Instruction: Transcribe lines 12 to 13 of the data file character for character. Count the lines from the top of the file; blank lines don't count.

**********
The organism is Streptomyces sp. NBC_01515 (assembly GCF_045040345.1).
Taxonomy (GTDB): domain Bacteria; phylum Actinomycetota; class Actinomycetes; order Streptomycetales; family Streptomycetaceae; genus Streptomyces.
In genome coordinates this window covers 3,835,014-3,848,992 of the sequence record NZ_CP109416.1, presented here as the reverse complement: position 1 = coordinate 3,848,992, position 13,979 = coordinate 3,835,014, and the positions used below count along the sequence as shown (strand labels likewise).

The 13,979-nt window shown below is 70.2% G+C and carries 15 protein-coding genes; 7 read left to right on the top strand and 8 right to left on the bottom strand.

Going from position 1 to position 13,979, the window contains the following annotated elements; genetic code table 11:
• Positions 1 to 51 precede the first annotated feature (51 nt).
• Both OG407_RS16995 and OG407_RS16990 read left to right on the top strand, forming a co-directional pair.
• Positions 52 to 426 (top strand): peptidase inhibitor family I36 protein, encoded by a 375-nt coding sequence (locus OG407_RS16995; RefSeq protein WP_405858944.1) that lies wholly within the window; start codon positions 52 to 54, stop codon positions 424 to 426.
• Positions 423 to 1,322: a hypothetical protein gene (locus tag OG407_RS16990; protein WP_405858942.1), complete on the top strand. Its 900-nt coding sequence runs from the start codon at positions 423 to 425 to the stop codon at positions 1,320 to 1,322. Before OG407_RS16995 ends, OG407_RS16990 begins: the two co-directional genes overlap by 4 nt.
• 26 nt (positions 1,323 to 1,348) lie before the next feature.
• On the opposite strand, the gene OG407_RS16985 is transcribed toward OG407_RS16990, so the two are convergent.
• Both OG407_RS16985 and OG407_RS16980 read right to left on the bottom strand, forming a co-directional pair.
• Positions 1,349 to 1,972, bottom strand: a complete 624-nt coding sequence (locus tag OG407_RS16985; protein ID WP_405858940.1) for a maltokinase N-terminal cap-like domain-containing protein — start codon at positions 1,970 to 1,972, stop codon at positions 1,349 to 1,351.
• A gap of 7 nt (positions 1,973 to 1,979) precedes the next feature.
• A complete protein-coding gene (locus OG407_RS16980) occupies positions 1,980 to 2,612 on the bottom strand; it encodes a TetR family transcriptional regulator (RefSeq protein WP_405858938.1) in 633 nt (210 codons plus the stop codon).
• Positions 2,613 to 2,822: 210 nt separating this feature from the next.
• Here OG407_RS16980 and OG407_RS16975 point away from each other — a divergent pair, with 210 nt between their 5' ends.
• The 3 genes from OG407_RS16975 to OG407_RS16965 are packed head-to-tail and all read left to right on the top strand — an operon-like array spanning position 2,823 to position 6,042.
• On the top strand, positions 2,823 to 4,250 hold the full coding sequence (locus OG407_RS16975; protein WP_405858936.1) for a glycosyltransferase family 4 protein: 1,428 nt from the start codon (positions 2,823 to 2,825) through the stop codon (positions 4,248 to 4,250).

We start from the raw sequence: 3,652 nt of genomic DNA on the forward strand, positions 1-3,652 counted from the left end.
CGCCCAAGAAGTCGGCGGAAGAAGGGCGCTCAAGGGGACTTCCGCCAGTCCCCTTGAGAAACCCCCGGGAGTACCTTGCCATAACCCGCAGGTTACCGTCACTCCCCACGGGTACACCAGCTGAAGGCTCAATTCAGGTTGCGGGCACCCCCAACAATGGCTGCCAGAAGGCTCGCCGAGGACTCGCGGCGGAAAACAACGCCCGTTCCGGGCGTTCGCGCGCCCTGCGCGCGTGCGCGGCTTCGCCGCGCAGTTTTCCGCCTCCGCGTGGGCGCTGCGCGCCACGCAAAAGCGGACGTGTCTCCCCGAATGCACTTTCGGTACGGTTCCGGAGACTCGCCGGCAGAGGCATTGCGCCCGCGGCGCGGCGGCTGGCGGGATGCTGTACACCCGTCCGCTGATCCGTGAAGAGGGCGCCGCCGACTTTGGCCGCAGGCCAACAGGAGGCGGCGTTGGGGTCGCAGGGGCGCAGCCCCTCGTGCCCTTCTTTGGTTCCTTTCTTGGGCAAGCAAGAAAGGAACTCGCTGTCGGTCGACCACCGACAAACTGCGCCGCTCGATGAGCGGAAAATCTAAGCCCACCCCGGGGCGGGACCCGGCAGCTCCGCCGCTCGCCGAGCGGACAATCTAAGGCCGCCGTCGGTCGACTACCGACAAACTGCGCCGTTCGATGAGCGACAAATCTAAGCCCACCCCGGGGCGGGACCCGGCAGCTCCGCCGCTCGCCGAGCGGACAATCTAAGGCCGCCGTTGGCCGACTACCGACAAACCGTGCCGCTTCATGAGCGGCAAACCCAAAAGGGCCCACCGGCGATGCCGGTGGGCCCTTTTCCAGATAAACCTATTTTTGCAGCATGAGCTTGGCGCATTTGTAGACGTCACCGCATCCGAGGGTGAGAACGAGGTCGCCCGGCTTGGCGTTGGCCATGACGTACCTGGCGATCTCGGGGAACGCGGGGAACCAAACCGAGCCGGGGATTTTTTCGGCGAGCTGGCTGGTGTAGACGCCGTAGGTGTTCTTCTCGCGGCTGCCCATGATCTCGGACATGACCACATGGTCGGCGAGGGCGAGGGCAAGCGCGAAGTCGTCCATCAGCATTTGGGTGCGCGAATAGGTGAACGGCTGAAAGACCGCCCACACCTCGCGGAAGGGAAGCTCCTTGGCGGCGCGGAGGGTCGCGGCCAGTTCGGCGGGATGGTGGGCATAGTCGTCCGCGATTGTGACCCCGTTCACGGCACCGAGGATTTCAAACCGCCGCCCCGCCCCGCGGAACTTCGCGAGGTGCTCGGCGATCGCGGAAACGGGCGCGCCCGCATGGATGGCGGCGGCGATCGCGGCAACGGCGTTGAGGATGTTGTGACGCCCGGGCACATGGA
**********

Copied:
• Both OG407_RS16985 and OG407_RS16980 read right to left on the bottom strand, forming a co-directional pair.
• Positions 1,349 to 1,972, bottom strand: a complete 624-nt coding sequence (locus tag OG407_RS16985; protein ID WP_405858940.1) for a maltokinase N-terminal cap-like domain-containing protein — start codon at positions 1,970 to 1,972, stop codon at positions 1,349 to 1,351.